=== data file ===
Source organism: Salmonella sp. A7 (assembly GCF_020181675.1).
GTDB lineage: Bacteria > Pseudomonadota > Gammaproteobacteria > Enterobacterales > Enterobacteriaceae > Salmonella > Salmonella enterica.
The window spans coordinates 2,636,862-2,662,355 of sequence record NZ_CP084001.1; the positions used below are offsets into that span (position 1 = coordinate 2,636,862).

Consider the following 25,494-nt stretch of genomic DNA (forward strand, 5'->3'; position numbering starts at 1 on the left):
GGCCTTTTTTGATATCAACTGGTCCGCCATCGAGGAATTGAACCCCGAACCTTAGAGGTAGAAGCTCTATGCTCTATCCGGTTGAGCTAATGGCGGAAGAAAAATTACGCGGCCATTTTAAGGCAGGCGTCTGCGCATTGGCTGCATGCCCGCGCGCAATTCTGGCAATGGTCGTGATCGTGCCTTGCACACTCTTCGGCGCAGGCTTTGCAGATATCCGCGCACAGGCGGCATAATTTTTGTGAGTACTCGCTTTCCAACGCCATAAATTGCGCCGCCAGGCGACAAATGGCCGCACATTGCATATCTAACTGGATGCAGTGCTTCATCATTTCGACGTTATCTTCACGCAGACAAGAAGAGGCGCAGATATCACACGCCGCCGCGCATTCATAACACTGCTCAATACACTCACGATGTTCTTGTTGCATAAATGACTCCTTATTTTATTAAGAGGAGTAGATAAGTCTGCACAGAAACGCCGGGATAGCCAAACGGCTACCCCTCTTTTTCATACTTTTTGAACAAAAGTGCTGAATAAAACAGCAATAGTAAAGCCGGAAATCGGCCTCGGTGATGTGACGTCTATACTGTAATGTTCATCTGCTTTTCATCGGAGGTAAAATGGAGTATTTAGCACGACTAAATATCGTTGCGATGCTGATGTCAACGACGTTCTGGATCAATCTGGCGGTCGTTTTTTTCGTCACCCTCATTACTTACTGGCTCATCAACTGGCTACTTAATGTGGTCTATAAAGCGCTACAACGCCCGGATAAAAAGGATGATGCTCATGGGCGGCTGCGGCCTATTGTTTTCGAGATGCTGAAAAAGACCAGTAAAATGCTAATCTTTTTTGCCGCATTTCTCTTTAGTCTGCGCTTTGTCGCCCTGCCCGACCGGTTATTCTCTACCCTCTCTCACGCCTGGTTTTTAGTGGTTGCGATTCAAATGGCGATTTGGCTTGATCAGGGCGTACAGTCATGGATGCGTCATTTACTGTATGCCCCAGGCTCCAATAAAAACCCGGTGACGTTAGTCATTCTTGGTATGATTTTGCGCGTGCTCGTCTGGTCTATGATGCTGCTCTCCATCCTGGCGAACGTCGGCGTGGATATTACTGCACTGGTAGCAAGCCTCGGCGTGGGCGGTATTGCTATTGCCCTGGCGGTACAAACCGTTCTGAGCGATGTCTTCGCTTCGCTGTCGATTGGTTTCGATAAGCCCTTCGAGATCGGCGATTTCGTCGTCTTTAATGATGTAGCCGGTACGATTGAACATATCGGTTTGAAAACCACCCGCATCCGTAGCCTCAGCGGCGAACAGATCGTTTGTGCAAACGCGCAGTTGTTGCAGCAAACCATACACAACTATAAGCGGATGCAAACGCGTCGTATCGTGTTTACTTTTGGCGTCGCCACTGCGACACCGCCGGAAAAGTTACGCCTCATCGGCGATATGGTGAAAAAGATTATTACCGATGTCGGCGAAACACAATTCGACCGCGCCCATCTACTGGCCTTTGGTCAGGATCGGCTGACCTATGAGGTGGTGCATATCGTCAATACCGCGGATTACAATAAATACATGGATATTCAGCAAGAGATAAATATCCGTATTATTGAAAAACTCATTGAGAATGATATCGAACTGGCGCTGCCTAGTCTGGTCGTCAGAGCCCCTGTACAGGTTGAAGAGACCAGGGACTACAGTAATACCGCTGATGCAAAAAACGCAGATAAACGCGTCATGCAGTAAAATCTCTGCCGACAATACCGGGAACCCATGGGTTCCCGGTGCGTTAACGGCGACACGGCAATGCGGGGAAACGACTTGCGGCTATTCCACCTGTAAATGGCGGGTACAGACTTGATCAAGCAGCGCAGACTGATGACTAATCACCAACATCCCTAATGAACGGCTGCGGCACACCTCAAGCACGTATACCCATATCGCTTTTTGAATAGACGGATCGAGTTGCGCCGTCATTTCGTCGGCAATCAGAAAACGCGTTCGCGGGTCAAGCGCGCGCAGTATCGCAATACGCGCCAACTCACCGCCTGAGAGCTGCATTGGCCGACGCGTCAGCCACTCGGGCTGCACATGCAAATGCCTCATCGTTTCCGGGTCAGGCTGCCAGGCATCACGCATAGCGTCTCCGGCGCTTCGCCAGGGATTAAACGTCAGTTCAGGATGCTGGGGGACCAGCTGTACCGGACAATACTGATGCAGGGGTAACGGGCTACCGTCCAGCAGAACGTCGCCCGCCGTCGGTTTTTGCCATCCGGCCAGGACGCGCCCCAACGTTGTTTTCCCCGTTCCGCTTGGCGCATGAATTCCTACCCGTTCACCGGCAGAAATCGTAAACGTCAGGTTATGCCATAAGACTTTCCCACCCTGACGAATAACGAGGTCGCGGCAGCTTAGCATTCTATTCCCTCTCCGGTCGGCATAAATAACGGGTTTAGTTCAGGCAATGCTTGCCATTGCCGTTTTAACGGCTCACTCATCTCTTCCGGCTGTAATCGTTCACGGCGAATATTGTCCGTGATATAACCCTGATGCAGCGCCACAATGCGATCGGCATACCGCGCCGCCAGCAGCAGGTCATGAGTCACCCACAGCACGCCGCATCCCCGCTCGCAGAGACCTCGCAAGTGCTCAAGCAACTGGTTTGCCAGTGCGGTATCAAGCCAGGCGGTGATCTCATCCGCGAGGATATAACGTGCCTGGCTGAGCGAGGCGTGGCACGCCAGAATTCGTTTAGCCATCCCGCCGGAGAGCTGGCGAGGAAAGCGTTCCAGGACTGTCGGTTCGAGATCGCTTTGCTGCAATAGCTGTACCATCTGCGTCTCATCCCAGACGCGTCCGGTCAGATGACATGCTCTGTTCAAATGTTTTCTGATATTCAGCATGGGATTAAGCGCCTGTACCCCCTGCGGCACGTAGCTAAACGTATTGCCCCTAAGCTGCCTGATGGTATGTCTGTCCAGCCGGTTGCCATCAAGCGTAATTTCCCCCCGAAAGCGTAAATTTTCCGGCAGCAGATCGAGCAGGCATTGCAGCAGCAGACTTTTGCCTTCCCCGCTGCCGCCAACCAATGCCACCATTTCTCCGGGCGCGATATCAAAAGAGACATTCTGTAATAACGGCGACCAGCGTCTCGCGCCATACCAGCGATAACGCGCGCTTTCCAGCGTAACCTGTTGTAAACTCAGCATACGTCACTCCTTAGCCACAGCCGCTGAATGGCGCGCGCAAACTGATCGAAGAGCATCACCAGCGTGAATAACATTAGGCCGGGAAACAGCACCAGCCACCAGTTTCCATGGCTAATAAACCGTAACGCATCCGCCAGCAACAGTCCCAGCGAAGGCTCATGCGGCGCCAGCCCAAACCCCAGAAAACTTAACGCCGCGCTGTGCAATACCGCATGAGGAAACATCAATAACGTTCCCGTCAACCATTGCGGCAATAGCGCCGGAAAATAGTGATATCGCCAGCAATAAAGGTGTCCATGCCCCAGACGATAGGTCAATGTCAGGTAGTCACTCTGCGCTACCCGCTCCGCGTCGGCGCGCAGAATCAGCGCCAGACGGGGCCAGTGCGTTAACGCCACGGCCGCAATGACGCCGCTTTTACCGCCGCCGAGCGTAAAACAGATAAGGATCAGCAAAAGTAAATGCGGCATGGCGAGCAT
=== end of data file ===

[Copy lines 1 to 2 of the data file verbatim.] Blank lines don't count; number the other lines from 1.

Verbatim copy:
Source organism: Salmonella sp. A7 (assembly GCF_020181675.1).
GTDB lineage: Bacteria > Pseudomonadota > Gammaproteobacteria > Enterobacterales > Enterobacteriaceae > Salmonella > Salmonella enterica.